The Southeast Arizona Birding Festival, hosted by Tucson Audubon Society, takes place August 9-13, and is headquartered at the DoubleTree by Hilton Hotel Tucson - Reid Park. From there, you can experience bird photography and art workshops, free talks, a vendor expo, and guided field trips all around Southern Arizona, led by expert birding guides.
Southeastern Arizona is positioned along several bird migration routes, and contains a variety of habitats, including riparian areas, wooded sky islands, rocky peaks, mountain foothills, and wide expanses of pristine desert. These combine to make it an ideal environment to see a wide diversity of bird species. The Arizona Monsoon Season in July and August leads to a rejuvenation of life in the desert, with birds being no exception. Many species are much more observable during the monsoons.
Southern Arizona is home to several species that can't be found anywhere in the US, which make unique additions to your birding checklist!
- Elegant Trogon
- Lucifer Hummingbird
- Red-faced Warbler
- Arizona Woodpecker
- Montezuma Quail
For a complete schedule of events, tours, FAQ's, and to book lodging accommodations, visit the Festival Website.
Marana-Area Birding Hotspots
Marana and the areas around it are home to several birding hotspots that are known the region over for their interesting terrain and diversity of bird species. Tour several of these sites with expert-guided tours during the Southeast Arizona Birding Festival, or, take a self-guided birding tour any other time ot the year! The festival's selection of locations are some of the most iconic in Southern Arizona, and put the geographic diversity and biodiversity of the region on full display. Here are some highlights:
El Rio Preserve and the Santa Cruz River
Tours offered Thursday, August 9 at 6:30 AM-9 AM and Friday, August 11 6:30 AM-9 AM.
The El Rio Preserve protects 104 acres of riparian area along the Santa Cruz River, and is one of the top birding spots in the Tucson area. Egrets, vireos, herons, comorants, warblers, mallards, and hummingbirds are just a few of the 227 species that have been documented at the Preserve. The Santa Cruz River has supported human agriculture for thousands of years, and was lined by lush, riparian ecosystems. Due to large-scale diversions for irrigation, the once-free-flowing river was transformed into an intermittent stream. As a result of efforts made in the past two decades to restore the ecosystem with discharged effluent, water once again flows constantly in the Santa Cruz through northwestern Marana. The course of the river is a great place to see a variety of bird species, especially during monsoon season, which coincides with the August bird migrations.
The El Rio Preserve can be easily accessed by foot or bike via The Loop Shared Use Path, or by car, a short distance from the Twin Peaks & I-10 Interchange.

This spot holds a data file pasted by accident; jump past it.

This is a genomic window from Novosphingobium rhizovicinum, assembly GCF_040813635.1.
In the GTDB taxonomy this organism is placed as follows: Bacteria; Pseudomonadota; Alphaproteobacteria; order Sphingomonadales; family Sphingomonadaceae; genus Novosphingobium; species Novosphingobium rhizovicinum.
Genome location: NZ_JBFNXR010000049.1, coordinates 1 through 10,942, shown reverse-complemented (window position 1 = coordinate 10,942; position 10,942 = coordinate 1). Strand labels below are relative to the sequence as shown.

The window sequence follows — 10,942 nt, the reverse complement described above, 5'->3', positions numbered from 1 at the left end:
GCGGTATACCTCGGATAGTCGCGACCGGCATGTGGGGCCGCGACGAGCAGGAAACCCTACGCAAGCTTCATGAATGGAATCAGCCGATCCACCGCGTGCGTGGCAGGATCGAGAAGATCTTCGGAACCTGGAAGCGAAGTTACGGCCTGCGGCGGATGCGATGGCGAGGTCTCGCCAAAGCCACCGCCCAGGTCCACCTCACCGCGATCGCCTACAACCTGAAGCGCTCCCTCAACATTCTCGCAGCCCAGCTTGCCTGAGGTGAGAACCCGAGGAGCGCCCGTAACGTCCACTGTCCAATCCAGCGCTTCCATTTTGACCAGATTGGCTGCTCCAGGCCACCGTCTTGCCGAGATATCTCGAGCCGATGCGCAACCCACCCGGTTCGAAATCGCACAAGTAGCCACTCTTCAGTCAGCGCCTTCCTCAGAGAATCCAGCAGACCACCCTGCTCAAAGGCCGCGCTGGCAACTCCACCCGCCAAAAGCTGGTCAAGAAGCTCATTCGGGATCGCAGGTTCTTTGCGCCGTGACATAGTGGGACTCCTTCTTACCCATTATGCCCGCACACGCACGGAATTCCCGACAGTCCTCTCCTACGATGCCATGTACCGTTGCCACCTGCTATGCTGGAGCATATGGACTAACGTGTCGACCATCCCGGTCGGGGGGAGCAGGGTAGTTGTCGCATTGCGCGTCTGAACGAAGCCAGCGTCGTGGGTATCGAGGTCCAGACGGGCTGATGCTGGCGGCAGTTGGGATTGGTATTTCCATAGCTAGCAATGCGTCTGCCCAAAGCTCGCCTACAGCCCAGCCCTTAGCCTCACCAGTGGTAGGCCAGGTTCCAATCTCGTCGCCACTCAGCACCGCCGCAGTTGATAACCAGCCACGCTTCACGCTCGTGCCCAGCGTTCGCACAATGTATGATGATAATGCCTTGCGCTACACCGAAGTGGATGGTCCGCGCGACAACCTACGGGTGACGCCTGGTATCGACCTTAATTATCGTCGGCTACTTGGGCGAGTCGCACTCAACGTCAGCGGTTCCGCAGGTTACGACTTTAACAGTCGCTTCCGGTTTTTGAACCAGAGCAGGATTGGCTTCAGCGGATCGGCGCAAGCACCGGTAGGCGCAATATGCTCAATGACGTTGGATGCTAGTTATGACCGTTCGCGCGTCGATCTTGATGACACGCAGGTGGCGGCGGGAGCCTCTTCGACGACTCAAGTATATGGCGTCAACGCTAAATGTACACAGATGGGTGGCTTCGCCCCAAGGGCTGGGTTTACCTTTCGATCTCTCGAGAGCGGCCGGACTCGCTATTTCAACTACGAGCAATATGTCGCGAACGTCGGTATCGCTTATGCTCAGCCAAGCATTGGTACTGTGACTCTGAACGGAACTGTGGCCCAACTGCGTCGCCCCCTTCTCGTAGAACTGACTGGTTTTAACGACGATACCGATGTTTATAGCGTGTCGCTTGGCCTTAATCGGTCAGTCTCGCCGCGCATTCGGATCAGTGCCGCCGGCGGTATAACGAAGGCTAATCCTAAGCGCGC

Saguaro National Park West and the Tucson Mountains
Tours offered: Thursday, August 10 5:30 AM-11:30 AM, Friday, August 11 7 AM - 12:30 PM (Beyond Birds: Lizards of Saguaro West)
Running along the western edge of the Tucson area, the rugged Tucson Mountains overlook Saguaro National Park West, which is home to the largest cactus forest in the United States, striking sunsets, and of course its namesake, the majestic Saguaro Cactus. These cacti can only be found in Arizona and parts of northern Mexico. The saguaros act as "motels" of sort - many bird and mammal species (including bats) shelter within the cacti. The saguaro flowers and ripe fruit attract many birds and insects throughout their annual lifecycles. Gila woodpeckers, elf owls, rock wrens, and cactus wrens are just a few of the bird species you can see.
Mount Lemmon and the Sky Islands
Towering more than 9,000 feet above the desert below, ascending Mount Lemmon or any of the region's other Sky Islands (since their climate is so different from the surrounding area, it's as if they were an island), takes you into a whole different world. At the base, you still have the look and feel of Southern Arizona, but near the top, you may think you're in Colorado, Montana, or British Columbia more than Arizona. In fact, driving up Mount Lemmon is the climatological equivalent of driving from the Mexican border to the Canadian border, and it can be done within an hour. The drastic changes in geography lead to an equally drastic variety of bird species.
Catalina and Oracle State Parks
Located within the Catalina Mountains, both Oracle and Catalina State Parks contain a variety of vegetation, from the savanna-like grasses and scrubland of thhe mountain foothills, to a variety of tree species in the intermittent stream valleys. Both parks offer miles of hiking trails and panoramic mountain views. Catalina State Park is known for its soaring granite ridges, and Oracle State Park is known for its dark skies and spectacular stargazing conditions. Both parks are year-round birding destinations with a variety of Sonoran Desert species.
A top-rated botannical garden containing beautifully-kept gardens of plant species native to the Sonoran Desert, including the legendary Queen of the Night, which only blooms once a year. The park's knowledgeable docents are sure to be able to let you know about the ways that birds interact with the various species and the desert as a whole.